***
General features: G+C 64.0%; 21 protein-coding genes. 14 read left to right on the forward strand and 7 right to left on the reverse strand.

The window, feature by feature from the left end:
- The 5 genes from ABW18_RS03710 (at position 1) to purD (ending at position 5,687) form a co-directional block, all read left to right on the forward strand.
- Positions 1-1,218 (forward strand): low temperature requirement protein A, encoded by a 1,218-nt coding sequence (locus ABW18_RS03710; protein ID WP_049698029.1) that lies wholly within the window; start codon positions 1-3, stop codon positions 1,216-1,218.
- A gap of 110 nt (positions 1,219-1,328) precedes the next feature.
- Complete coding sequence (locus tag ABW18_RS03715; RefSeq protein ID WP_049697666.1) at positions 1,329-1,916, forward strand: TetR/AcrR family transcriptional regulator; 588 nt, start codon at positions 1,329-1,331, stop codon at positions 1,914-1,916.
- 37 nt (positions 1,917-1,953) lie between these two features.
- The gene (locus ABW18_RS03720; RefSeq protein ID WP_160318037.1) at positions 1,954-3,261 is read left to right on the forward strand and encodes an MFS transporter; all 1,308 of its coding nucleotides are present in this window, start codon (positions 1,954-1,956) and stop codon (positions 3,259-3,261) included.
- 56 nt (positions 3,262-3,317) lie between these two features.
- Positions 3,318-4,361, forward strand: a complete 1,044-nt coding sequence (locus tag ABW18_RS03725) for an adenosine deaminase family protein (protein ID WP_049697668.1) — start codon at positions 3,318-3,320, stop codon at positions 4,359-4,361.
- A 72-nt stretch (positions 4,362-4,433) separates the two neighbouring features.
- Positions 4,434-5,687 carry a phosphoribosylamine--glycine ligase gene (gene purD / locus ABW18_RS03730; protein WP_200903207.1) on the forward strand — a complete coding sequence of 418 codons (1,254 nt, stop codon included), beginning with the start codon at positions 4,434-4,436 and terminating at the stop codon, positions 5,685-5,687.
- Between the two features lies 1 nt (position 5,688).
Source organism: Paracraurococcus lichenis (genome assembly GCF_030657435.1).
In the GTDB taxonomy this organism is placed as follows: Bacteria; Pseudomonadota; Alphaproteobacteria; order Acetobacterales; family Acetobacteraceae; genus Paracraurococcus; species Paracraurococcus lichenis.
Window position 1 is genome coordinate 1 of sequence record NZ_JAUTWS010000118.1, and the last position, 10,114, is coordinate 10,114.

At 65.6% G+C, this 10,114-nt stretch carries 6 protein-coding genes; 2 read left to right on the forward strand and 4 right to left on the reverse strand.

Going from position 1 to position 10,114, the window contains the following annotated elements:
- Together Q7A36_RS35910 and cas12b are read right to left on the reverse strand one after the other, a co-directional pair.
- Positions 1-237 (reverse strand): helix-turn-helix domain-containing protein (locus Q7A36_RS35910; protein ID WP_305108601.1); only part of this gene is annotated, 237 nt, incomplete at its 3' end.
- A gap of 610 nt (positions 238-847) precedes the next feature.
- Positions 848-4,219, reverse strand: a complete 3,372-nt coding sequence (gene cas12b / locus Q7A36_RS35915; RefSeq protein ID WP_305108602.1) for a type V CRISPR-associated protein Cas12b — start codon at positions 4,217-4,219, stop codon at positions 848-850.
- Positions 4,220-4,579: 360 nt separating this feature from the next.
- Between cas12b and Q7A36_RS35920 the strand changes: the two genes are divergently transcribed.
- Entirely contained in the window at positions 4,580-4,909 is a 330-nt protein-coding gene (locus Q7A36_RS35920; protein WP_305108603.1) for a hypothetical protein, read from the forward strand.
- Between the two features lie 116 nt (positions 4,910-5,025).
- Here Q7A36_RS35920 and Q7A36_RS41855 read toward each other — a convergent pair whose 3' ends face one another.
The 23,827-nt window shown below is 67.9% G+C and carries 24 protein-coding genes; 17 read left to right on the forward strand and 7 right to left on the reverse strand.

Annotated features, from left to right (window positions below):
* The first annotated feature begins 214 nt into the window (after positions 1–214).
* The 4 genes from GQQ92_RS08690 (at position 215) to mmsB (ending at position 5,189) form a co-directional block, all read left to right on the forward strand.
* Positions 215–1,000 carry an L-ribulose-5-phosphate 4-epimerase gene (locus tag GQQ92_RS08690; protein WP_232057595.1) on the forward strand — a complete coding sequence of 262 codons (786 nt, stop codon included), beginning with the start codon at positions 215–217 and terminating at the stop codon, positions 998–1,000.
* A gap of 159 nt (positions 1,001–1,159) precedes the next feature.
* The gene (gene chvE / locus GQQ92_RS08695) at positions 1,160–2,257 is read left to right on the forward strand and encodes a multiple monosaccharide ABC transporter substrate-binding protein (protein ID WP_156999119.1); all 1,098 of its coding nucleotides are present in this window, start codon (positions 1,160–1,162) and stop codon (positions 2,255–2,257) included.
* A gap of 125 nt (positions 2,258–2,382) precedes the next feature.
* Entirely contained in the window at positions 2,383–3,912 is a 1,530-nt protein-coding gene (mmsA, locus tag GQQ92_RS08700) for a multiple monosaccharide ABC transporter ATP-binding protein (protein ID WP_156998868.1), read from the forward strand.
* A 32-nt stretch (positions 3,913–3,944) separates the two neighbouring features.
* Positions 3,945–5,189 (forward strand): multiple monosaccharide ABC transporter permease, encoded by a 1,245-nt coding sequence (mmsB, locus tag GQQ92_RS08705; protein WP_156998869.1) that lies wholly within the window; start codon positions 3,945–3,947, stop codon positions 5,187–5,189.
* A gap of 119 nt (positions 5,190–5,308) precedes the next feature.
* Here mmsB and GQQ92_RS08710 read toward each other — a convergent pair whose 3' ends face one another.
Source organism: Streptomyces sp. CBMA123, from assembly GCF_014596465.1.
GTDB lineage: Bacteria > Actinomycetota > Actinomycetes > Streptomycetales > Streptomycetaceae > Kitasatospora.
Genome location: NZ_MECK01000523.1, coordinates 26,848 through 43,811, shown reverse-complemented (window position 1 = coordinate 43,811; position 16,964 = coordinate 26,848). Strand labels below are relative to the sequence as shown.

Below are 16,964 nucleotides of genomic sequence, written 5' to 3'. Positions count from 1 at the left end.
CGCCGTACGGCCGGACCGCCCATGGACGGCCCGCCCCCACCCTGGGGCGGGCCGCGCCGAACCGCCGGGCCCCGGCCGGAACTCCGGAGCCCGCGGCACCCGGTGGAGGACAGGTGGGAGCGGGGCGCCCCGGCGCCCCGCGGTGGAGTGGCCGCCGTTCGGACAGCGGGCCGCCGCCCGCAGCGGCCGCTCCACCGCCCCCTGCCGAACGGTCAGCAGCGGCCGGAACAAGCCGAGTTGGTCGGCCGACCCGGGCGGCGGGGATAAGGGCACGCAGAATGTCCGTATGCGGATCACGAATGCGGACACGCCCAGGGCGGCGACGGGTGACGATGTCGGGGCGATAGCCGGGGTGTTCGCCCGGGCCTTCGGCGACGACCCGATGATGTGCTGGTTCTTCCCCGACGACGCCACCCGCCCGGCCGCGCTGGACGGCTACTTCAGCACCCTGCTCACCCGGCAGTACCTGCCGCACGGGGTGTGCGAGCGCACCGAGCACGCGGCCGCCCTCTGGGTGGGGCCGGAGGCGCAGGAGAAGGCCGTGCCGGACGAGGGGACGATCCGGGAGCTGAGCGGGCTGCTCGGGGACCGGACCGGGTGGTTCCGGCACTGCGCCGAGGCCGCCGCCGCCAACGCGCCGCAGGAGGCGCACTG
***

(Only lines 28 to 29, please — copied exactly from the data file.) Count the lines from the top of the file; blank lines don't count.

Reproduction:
The 23,827-nt window shown below is 67.9% G+C and carries 24 protein-coding genes; 17 read left to right on the forward strand and 7 right to left on the reverse strand.

Annotated features, from left to right (window positions below):